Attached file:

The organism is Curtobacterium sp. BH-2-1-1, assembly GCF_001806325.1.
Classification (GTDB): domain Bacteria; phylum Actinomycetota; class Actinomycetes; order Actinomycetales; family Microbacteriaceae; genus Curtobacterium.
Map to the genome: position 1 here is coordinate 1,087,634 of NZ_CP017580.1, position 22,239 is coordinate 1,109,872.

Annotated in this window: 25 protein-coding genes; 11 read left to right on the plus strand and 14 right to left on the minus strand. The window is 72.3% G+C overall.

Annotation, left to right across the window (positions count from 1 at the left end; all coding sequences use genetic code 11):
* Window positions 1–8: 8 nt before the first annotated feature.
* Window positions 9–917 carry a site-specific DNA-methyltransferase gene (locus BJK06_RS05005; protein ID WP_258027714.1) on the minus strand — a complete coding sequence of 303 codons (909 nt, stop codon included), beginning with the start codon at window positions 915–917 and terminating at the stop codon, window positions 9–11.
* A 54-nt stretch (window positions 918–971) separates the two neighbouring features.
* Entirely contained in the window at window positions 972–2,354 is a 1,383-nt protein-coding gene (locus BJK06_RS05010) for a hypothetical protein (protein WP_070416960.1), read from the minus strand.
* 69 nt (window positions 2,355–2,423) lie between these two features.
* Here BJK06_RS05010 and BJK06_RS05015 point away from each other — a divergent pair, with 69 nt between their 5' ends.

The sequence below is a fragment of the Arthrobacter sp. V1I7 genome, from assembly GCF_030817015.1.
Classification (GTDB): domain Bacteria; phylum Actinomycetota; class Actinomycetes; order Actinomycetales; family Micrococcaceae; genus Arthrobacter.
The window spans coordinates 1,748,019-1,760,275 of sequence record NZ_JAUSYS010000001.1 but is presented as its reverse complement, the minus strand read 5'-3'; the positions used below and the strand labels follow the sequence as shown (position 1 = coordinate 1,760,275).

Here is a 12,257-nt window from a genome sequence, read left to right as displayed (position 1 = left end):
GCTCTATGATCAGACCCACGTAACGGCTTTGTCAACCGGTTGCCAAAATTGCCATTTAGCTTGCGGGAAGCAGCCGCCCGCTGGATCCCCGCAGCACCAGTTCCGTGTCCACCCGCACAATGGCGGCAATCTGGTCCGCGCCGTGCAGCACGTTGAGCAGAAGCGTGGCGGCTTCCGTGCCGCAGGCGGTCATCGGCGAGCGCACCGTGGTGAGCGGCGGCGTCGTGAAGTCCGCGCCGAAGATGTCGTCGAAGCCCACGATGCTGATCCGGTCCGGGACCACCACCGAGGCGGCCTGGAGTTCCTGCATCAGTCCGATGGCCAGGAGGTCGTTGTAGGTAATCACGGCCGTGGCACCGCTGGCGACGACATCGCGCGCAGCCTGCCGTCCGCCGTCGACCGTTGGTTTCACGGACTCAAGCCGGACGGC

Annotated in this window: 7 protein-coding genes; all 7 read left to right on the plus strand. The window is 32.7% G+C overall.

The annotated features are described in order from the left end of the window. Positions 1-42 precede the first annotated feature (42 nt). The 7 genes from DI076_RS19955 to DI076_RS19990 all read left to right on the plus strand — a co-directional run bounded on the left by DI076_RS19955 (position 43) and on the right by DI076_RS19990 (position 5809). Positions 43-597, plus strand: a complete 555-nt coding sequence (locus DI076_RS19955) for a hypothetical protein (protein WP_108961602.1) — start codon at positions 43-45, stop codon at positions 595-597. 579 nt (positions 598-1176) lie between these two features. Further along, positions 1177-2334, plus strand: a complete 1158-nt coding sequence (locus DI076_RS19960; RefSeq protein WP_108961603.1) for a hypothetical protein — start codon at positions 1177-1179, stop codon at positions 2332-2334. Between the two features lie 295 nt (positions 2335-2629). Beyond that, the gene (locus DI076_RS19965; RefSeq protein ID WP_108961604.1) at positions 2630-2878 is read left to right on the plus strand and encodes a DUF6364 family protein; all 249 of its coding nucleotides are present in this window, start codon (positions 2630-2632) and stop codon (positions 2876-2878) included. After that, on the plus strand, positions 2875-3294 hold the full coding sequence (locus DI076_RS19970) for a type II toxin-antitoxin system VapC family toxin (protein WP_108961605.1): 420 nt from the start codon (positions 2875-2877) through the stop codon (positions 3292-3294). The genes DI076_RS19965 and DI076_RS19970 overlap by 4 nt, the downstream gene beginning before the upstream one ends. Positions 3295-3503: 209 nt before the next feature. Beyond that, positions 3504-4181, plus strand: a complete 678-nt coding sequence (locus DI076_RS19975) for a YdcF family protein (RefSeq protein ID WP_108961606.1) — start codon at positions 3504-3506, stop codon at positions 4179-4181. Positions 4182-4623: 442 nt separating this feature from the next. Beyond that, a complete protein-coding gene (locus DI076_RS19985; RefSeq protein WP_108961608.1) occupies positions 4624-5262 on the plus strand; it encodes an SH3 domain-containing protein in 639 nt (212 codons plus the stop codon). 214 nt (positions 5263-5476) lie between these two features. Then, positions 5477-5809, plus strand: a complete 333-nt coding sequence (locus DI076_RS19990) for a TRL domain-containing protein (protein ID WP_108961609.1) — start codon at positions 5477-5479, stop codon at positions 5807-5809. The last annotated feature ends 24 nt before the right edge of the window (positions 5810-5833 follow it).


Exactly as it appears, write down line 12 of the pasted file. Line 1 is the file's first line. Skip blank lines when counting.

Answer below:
The sequence below is a fragment of the Arthrobacter sp. V1I7 genome, from assembly GCF_030817015.1.